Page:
Introduction: The frequency of bile duct injuries associated to cholecystectomy remains constant (0.3-0.6%). A multidisciplinary approach (endoscopical, radiological, and surgical) is necessary to optimize the outcome of the patient. Surgery is indicated when complete section of the duct is identified (Strasberg's E injuries) requiring a bilioenteric anastomosis as treatment. Nowadays, the most frequent technique used for reconstruction is a Roux-en-Y hepatojejunostomy. Long-term results of reconstruction are related to several technical and anatomic factors, but an ischemic duct (with subsequent scarring) plays a mayor role. In this paper, we report the results of biliary reconstructions comparing the extrahepatic-probably ischemic -- to intrahepatic -- non ischemic -- repairs.
Methods: We reviewed the files of patients referred to our hospital (third-level teaching hospital) for bile duct repair after iatrogenic injury from 1990 to July 2006. Injury classification, time lapse since injury, surgical repair technique, and long-term follow-up were noted. In all cases, a Roux-en-Y hepatojejunostomy was done. Partial resection of segment IV was performed in 136 patients to obtain noninflamed, nonscarred, nonischemic biliary ducts with the purpose of reaching the confluence and achieving a high-quality bilioenteric anastomosis. An anastomosis at the level of the confluence was attempted in 293 patients (in 198 the confluence was preserved and in 95 it was lost). In the remaining 80 patients, a low bilioenteric anastomosis was done at the level of the common hepatic duct. We compared intrahepatic (198) and extrahepatic (80) repairs.
Results: A total of 405 cases (88 males, 317 females) were identified, with a mean age of 42 years (range 17-75). All of the injuries were classified as Strasberg E1, E2, E3, E5 (less frequent); those with E4 classification (separated ducts) were excluded. In all cases, the confluence was preserved (N = 293). Thirty-two cases were repaired minutes to hours after the injury occurred. The remaining 373 patients arrived weeks after the injury. In 198 cases, an intrahepatic repair was done, including the 136 in which resection of segments IV and V was part of the surgery. In the remaining 80 cases (operated between 1990 and 1997), an extrahepatic repair was done at the level of the common hepatic duct where the surgeon found a healthy duct. Twelve (15%) of the 80 cases with extrahepatic anastomosis required a new intervention (surgical or radiological), compared to only 8 of the 198 (3%) that had an intrahepatic anastomosis (P = 0.00062). Good results were obtained in 85% and 97% of the cases with extrahepatic anastomosis and intrahepatic anastomosis, respectively. Both groups had a reintervention rate of 7% (20/278).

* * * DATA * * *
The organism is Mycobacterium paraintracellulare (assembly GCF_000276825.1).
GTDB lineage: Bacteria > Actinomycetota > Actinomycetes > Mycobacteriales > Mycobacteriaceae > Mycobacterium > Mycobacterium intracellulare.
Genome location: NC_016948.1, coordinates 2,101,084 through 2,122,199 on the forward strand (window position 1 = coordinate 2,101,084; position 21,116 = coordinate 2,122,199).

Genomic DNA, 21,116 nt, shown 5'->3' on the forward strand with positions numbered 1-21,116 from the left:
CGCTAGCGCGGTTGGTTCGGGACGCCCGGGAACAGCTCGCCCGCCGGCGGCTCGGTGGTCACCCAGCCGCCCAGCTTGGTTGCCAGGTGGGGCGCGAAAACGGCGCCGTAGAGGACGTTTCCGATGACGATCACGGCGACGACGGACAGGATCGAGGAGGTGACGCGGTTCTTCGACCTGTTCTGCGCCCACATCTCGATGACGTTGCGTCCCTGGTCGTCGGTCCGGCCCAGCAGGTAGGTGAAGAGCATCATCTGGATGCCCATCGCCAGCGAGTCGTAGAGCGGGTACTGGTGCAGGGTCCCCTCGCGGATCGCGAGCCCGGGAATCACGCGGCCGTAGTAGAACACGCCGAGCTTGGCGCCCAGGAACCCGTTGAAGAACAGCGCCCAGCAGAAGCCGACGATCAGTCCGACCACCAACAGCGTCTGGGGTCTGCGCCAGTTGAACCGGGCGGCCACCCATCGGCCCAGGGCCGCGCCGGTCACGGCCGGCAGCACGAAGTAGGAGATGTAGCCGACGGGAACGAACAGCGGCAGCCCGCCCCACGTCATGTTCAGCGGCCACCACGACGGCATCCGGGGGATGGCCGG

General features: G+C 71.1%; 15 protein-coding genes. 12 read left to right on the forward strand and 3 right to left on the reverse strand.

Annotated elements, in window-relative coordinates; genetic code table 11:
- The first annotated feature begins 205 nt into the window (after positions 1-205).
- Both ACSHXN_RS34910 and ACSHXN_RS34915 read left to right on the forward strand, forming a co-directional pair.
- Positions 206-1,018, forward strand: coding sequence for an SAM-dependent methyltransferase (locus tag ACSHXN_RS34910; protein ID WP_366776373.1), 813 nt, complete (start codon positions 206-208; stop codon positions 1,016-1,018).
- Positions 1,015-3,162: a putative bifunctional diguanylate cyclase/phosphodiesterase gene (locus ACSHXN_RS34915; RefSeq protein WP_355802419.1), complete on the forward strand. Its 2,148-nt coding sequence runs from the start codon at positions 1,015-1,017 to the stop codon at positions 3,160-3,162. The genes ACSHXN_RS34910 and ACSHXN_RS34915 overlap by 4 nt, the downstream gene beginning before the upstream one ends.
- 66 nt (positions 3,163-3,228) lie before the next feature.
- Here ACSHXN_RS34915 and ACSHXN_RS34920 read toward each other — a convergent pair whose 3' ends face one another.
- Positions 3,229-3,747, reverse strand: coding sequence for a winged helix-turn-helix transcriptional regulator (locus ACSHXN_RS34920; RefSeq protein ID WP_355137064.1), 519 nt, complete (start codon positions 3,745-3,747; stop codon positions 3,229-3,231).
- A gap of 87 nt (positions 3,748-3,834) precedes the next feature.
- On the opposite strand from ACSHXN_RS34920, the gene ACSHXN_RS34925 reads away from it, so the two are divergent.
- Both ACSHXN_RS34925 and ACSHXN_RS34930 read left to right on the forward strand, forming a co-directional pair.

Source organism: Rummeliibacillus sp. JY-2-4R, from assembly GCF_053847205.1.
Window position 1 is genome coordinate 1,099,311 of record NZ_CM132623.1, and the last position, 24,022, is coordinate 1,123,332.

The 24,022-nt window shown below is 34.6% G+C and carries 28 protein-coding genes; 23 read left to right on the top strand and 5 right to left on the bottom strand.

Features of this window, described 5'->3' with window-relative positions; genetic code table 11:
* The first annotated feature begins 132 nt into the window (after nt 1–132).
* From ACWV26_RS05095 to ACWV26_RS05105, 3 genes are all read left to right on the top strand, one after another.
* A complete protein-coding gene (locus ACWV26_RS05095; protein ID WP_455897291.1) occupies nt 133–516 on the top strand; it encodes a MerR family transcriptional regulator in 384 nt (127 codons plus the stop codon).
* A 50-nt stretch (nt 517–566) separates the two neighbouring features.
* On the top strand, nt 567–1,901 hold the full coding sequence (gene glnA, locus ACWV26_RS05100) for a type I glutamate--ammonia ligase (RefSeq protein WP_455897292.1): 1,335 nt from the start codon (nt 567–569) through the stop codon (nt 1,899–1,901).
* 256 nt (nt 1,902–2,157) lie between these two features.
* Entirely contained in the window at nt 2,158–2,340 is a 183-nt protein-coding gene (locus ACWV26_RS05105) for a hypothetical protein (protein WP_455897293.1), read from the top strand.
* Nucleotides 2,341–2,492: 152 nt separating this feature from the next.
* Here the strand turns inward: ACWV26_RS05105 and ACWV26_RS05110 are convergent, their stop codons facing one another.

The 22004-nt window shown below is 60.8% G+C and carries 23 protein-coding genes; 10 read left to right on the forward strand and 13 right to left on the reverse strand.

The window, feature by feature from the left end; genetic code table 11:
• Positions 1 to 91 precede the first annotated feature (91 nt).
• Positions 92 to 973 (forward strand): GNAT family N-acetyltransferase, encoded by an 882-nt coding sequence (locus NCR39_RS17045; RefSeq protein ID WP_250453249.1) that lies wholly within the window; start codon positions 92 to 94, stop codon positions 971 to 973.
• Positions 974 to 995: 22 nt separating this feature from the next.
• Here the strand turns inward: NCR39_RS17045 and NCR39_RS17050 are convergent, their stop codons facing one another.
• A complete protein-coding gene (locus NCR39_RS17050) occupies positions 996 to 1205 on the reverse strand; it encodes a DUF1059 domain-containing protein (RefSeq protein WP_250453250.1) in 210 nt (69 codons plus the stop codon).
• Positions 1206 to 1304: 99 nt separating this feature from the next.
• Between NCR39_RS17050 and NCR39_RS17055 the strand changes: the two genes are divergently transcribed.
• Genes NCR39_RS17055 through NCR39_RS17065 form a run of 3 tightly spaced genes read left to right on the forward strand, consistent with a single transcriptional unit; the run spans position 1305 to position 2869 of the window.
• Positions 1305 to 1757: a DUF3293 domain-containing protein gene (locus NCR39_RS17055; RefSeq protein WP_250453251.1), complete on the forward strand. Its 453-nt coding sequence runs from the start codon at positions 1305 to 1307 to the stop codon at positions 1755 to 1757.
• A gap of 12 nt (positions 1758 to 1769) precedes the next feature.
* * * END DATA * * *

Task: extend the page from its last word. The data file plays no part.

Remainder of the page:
Conclusions: An intrahepatic anastomosis requires finding nonscarred, nonischemic ducts, thus allowing a safe and high-quality anastomosis with significantly better results when compared to the low-level anastomosis group.